On An Apparent Resolution of the Catt Question
Here I publish a link to a paper submitted by Stephen Crothers to IOP Physics Education Journal On an Apparent Resolution of the Catt Question. The editor replied with the following: “We regret to inform you that the Board Member has recommended that your article should not be published in the journal, for the reasons given in the enclosed report. Your manuscript has therefore been withdrawn…I really don’t see the value to educators of Physics Education publishing this letter. The initial paper had some value in that it flagged up an interesting teaching point that teachers could use but which they would probably not have heard of. I don’t see as an argument about it presented in this manner is going to be of interest to our readers. If this argument had been related back to teaching models used in secondary education then it might have been of interest. Not only that but this letter doesn’t appear to be particularly convincing. It’s quite easy to cite an example of group velocity where something appears to move quickly even though the parts move slowly – a Mexican wave at a rugby match. I could go on, but as I’ve already said; I don’t think the pages of Physics Education are the place for this argument in this manner.”
This negative report being the justification for the editor to reject the Crothers paper deserves examination. The main reason given is that it doesn’t have value to educators of Physics Education. In a previous letter written by myself and cosigned by Stephen Crothers, and others, the exact reasons why the subject was important to readers of Physics Education was discussed in detail. In fact that was the main point of the letter, which said that the subject paper to which Stephen and myself objected, was not a good guide for teachers to use in teaching physics and laid out in detail the reasons for this conclusion. The final conclusion of that letter was this: “Finally, we believe that the physics education community needs to take a close look at the role of electron current as it is currently being taught in physics classes, in order to take into account the issues that arise from the Catt Question.” The editor of Physics Education did not bother to submit this letter to a adviser, he rejected it outright. Perhaps because it was indeed of value to physics teachers who need to be informed regarding the difficulties in teaching the current physics syllabus. It is clear that the editor did not think that that recommendation was relevant to his readers, because they might actually understand that there is a problem with the present teaching syllabus.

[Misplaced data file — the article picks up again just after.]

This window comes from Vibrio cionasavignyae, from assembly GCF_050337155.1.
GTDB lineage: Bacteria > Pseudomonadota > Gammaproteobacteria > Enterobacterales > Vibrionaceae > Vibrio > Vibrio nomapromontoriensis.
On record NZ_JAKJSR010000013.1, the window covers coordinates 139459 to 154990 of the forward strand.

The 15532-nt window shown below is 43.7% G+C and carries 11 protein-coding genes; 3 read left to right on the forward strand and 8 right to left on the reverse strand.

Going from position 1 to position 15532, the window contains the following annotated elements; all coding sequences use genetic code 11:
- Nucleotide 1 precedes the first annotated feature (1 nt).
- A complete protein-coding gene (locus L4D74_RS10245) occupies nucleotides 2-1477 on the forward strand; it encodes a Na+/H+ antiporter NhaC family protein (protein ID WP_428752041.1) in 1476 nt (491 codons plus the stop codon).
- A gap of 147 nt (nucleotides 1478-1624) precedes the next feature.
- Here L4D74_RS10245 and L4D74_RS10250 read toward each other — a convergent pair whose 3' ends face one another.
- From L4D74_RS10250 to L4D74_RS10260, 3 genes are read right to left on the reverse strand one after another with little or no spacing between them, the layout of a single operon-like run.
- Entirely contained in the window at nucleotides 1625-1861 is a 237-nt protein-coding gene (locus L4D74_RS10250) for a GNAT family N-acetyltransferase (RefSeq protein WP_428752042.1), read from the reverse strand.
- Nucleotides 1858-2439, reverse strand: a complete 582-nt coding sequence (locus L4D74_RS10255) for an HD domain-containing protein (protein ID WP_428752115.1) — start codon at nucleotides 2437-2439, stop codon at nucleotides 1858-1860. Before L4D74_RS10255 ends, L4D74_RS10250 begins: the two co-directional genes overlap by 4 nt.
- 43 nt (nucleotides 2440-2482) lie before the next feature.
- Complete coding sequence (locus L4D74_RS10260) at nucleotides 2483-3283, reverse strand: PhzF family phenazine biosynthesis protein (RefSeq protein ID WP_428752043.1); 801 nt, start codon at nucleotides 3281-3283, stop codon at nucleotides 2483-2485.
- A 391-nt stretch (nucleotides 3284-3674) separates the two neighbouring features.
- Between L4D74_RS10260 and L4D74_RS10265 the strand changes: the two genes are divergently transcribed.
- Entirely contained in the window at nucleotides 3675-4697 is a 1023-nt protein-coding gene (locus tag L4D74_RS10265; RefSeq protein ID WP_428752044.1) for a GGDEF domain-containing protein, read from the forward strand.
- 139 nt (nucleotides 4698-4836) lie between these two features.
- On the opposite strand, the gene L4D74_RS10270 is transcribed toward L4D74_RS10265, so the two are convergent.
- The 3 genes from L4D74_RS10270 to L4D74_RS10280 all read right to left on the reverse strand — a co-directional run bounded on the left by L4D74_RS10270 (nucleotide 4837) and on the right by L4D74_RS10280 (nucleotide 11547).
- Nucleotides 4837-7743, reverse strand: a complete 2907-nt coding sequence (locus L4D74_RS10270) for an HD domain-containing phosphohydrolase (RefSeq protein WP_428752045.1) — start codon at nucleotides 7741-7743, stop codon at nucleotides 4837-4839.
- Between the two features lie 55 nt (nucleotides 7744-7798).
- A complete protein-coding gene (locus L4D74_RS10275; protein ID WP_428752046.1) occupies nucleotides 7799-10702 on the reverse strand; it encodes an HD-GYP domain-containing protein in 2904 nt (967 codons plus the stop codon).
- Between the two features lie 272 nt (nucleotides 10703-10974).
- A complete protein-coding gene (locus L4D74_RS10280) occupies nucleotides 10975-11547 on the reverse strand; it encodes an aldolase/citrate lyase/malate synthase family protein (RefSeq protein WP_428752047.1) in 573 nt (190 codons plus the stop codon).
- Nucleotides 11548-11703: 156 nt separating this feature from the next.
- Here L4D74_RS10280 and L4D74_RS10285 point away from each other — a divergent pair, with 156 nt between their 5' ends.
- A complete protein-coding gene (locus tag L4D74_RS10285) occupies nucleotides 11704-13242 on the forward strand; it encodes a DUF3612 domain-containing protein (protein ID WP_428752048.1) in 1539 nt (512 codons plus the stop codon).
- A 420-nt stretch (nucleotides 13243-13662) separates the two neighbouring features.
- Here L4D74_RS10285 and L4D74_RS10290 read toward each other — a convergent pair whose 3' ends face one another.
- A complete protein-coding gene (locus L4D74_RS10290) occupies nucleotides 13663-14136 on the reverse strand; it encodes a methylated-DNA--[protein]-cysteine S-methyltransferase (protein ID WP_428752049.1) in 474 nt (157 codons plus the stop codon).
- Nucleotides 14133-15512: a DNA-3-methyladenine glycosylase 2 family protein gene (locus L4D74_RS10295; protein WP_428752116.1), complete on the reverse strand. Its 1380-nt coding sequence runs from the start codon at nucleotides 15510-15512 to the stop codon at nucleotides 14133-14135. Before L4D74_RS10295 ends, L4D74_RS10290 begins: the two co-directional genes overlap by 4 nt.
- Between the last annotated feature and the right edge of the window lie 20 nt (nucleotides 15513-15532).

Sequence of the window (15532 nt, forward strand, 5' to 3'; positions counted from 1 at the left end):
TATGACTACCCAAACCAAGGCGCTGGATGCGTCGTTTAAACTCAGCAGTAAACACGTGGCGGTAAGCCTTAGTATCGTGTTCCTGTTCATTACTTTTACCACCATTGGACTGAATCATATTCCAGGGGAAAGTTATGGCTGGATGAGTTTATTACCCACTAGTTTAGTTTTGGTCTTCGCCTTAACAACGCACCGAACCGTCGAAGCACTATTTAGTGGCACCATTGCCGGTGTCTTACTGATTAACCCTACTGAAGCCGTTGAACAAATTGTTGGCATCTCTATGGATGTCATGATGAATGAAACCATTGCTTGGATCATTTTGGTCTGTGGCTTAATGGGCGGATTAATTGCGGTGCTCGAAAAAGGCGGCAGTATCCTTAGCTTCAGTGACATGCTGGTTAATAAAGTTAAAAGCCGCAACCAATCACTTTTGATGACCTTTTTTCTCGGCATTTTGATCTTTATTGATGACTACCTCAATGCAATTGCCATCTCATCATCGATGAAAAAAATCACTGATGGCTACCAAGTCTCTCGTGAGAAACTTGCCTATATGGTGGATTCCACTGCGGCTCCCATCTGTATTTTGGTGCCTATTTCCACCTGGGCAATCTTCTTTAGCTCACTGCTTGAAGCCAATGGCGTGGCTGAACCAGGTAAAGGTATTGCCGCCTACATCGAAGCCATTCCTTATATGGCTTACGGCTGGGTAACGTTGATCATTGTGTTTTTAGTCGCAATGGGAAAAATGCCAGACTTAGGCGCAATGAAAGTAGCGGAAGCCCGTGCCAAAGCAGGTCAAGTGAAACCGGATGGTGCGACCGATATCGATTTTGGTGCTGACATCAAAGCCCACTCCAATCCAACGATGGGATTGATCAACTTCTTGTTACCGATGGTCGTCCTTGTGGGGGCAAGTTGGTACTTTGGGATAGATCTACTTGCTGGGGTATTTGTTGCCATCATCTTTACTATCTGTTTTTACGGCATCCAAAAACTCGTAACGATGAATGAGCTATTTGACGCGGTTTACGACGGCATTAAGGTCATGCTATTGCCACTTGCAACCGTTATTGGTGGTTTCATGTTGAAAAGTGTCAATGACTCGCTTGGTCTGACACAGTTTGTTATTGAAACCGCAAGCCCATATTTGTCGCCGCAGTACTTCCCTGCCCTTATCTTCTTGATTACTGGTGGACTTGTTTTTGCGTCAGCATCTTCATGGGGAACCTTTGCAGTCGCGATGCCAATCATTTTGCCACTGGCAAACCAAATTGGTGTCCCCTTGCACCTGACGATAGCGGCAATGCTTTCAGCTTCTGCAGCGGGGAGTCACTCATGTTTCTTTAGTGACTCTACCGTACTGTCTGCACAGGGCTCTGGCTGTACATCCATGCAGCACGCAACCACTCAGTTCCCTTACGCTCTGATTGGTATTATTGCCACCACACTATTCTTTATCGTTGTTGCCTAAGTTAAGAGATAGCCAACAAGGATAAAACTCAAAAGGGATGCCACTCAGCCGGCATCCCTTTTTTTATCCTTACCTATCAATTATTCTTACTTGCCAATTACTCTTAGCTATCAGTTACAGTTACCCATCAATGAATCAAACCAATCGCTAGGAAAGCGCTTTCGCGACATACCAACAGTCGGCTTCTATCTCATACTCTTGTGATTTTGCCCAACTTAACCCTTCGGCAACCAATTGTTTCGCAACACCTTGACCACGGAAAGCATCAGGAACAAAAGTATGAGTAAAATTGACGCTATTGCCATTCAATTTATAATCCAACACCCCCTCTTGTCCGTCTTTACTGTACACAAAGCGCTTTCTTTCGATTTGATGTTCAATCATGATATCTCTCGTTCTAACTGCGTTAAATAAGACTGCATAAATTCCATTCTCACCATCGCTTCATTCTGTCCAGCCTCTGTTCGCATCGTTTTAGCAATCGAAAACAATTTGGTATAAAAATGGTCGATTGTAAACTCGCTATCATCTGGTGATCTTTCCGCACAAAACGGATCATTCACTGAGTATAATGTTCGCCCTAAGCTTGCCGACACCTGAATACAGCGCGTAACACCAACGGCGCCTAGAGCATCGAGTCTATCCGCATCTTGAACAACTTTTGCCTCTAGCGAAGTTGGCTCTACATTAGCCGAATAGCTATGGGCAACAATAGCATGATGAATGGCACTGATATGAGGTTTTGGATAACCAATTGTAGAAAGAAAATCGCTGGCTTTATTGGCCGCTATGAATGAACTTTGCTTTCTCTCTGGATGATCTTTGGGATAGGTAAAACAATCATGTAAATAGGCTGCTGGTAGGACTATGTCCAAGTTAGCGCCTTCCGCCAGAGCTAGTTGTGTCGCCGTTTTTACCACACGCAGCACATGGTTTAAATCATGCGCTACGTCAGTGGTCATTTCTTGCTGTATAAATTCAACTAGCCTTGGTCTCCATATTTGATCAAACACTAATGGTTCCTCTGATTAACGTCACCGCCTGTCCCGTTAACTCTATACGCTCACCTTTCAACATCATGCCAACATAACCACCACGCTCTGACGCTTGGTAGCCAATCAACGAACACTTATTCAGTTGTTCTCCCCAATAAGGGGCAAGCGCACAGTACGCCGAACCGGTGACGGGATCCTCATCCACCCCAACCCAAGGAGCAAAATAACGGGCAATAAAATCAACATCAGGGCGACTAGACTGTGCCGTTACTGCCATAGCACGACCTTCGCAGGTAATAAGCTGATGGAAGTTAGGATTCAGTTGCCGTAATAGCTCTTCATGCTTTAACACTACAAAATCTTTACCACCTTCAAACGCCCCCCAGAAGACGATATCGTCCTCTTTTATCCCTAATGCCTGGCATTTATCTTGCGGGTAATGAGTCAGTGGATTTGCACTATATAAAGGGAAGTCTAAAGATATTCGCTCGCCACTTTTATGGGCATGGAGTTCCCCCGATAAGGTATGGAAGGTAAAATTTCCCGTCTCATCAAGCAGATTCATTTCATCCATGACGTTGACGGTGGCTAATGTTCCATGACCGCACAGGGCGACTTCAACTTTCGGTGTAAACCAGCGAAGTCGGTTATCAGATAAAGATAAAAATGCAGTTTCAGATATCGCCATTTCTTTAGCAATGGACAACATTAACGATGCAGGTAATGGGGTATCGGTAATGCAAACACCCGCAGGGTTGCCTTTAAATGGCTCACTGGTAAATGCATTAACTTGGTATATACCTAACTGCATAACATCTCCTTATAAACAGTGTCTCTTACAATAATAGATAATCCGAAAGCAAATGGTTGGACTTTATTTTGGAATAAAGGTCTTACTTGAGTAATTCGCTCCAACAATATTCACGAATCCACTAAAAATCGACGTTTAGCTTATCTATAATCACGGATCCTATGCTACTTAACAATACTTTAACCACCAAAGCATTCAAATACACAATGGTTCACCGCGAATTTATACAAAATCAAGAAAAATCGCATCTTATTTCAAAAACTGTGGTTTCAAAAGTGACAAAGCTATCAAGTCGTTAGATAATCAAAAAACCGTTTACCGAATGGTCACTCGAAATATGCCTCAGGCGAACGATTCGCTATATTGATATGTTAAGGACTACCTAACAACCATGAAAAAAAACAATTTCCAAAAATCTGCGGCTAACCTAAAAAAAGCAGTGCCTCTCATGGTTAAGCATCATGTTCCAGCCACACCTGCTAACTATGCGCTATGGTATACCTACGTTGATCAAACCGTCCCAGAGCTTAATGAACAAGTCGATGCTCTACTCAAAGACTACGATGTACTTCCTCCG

The rejection says that the paper published by the editor of Physics Education, which is the subject of our criticism, “flagged up an interesting teaching point that teachers could use”. The problem with having published the paper that raised an interesting teaching issue “which they would probably not have heard of” is that the claimed advice to teachers of physics is completely false and incorrect in multiple ways. These reasons were initially pointed out in the first rejected letter, and given in much more specific detail in the second rejected letter written by Stephen Crothers. Since the original paper is erroneous, one would think that publishing a correction of that misleading analysis and its false conclusions, would be of the first importance to the editor of Physics Education so as to best serve his readers.